I checked with the bossman of Standard Chartered Grindlays (ANZ has since been bought over) who unequivocally certified "that Mr Navroze Z. Patel was with ANZ Grindlays Bank from June 16, 1975, to November 15, 1999. In 1999, he opted for the voluntary retirement scheme. At this time he was working in the capacity of assistant manager, sales and service, cash department, at the Allama Iqbal Road Branch based at Karachi. During his tenure with us, we found him honest, hard-working, and efficient. We have not had nor have any claim or charge against him. We wish him success in his future endeavours." The bank also gave me a photocopy of the letter which teller Wilayat N. Khan had written to his ANZ manager on June 2, 1998 : "Subject - Loss of $ 20,000. I would like to inform you that it has been noted on 2nd June, 1998, at about 5 pm while delivering my foreign currency cash to my chief cashier that $ 20,000 was missing from my teller box."

Artist and social worker Jimmy Engineer, a neighbour of Navroze and a member of the helping gang, asked his friend, famous criminal lawyer Khwaja Naveed, to apply for bail.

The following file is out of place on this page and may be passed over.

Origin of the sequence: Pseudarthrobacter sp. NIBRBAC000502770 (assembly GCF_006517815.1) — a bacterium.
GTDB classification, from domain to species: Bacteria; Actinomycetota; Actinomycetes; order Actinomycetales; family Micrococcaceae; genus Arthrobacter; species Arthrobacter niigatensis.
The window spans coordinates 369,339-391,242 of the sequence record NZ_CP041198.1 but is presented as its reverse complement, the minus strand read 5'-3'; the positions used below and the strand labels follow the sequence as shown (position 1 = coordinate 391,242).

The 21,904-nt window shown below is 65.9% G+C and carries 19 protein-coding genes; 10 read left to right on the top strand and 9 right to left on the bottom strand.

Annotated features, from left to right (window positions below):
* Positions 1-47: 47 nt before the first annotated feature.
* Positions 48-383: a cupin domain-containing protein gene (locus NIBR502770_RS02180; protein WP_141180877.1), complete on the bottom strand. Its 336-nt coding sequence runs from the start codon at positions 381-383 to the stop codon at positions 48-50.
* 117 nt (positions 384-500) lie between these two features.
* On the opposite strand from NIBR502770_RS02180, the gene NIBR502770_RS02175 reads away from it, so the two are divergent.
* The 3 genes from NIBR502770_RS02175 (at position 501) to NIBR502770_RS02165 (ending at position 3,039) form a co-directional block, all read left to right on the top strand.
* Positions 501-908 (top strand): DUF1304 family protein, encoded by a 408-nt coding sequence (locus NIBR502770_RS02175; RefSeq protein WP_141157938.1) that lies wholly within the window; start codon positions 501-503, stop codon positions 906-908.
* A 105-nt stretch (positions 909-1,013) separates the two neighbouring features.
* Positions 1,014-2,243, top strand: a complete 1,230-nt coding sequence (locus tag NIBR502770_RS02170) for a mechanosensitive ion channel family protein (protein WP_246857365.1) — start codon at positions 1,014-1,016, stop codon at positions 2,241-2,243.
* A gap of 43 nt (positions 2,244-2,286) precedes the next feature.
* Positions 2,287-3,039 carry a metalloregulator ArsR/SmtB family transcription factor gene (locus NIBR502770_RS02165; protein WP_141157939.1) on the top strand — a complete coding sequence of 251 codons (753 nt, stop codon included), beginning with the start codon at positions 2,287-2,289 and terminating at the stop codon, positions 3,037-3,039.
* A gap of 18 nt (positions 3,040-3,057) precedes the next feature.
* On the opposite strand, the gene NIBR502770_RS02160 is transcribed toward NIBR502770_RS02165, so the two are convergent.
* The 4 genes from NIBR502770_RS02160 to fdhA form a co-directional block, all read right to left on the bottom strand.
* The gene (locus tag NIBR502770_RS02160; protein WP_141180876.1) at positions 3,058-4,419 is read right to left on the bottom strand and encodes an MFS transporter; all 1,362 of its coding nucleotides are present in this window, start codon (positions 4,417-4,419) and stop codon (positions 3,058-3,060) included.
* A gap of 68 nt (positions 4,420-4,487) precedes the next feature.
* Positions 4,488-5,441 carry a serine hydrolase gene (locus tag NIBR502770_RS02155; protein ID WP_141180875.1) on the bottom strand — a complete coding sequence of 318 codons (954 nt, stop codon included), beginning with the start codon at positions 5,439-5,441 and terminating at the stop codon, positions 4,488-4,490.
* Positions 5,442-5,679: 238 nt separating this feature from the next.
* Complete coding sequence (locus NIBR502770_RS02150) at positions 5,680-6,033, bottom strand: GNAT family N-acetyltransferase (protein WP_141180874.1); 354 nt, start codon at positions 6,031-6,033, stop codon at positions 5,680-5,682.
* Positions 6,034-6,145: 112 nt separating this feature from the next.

April 26, 2001: Khwaja Naveed appeared before judge Jafri who informed him that he had no time to hear the bail application and adjourned the matter to May 15.

I was not at all surprised by the behaviour of the judge and his concern for the liberty of his fellow man. I asked Khwaja to request Judge Jafri to reject the bail application which would enable us to move on to the High Court. Jafri refused, but ordered that the bail application hearing be brought forward to May 5.

May 5, 2001: Navroze was taken to court handcuffed to another man under trial. The FIA man had no objection to the grant of bail. Judge Jafri rejected the bail application.

May 14, 2001: Navroze was taken to court, this time handcuffed to two others undergoing trial. The case against Wilayat was not heard. It was adjourned to May 30.